12th December 1832

Bay of San Blas to Tierra del Fuego
It continued to blow fresh & in the middle of the day suddenly freshened into the heaviest squall I have ever seen. Luckily it gave us good notice, so that every thing was furled & the ship put before the wind; it is always interesting to watch the progress of a squall; the black cloud with its rising arch which gives passage to the wind; then the line of white breakers, which steadily approaches till the ship heels over & the squall is heard whistling through the rigging. The climate during the few last days has undergone a complete change. The Temp. varies from 45° to 50°, & the air has the bracing feel of an English winter day: But the most curious thing is to see the hammocks piped down at 1/2 after seven & the sun some way above the horizon. It is a spectacle, we have not beheld for the last 15 months.

Captain Fitzroy’s Journal:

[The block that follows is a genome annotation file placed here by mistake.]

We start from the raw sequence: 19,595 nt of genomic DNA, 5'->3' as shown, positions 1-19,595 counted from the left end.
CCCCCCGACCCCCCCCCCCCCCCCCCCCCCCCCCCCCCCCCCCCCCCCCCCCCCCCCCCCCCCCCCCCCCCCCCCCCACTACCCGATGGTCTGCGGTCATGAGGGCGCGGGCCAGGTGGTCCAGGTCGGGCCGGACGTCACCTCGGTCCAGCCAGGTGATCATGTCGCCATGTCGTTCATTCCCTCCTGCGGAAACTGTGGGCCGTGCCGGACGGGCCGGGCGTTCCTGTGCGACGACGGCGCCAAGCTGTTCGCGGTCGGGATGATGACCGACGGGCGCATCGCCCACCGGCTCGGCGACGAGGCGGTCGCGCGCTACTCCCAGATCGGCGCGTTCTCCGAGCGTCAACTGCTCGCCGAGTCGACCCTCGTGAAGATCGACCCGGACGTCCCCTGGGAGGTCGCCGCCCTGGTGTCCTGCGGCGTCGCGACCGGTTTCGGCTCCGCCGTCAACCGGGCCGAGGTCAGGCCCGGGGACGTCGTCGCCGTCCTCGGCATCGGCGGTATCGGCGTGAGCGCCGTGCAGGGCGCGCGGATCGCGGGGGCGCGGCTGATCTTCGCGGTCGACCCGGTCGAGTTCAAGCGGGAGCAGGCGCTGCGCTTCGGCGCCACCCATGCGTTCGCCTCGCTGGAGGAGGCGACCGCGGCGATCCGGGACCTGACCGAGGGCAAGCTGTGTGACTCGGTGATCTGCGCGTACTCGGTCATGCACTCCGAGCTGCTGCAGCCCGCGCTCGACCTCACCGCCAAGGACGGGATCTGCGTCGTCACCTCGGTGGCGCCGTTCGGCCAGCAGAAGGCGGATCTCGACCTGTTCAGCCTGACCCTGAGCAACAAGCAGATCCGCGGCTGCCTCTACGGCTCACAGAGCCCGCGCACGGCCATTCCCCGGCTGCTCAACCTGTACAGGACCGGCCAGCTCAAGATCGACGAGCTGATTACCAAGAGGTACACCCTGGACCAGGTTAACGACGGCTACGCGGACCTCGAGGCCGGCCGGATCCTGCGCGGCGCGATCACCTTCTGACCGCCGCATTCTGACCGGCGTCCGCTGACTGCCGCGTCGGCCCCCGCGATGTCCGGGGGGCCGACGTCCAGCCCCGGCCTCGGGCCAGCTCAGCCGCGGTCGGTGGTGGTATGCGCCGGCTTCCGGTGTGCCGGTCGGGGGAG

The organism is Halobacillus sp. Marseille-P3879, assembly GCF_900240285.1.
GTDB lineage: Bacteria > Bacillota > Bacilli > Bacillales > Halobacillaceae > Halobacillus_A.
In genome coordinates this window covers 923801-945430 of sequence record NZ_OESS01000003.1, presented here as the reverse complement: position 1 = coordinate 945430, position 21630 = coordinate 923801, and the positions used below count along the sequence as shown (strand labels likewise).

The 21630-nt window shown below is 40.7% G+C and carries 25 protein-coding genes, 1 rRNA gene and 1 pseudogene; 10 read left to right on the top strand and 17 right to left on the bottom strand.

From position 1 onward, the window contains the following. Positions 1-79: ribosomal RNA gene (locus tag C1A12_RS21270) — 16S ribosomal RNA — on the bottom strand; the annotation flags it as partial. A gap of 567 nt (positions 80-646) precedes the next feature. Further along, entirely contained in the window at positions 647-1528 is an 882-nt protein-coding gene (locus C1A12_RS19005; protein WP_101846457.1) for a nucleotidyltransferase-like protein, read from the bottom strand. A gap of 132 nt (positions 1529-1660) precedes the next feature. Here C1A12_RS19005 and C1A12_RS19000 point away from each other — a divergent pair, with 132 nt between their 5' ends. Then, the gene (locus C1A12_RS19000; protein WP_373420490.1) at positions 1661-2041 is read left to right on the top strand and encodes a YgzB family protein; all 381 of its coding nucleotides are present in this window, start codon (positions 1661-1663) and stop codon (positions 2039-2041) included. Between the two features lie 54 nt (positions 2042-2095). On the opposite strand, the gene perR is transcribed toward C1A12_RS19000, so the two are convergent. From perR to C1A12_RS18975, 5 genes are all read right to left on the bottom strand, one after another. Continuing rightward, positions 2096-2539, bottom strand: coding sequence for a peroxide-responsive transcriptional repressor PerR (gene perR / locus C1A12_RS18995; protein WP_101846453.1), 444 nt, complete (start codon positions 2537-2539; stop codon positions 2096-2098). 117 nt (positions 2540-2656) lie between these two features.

We passed through a space of sea, many miles in extent, where the water was of a very much lighter colour than usual; not of a light-green or muddy hue, such as one sees near land, but of a milky white tint. Being in soundings, one naturally attributed such a change of colour to some peculiarity in the ground; but I have since thought differently, and am now inclined to believe that the light-coloured water came from a distance, in one of those great, though slow-moving currents, which sweep past the Falkland Islands, and thence northwards: but to what cause its unusual whiteness is to be attributed, I know not. The dissolution of a huge iceberg, or of many icebergs, might alter the colour, and certainly would change the temperature of a considerable body of water; but in this case, a thermometer immersed in the sea did not indicate a degree lower than that of the previous or following day. During the three days, our soundings varied only from fifty to sixty fathoms. The lead certainly brought up fine grey sand while the water was light-coloured, and dark sand at other times; but I can hardly think that so decided a change—different from any I noticed elsewhere—could have been caused in fifty fathoms water by so small an alteration in the quality of the bottom.

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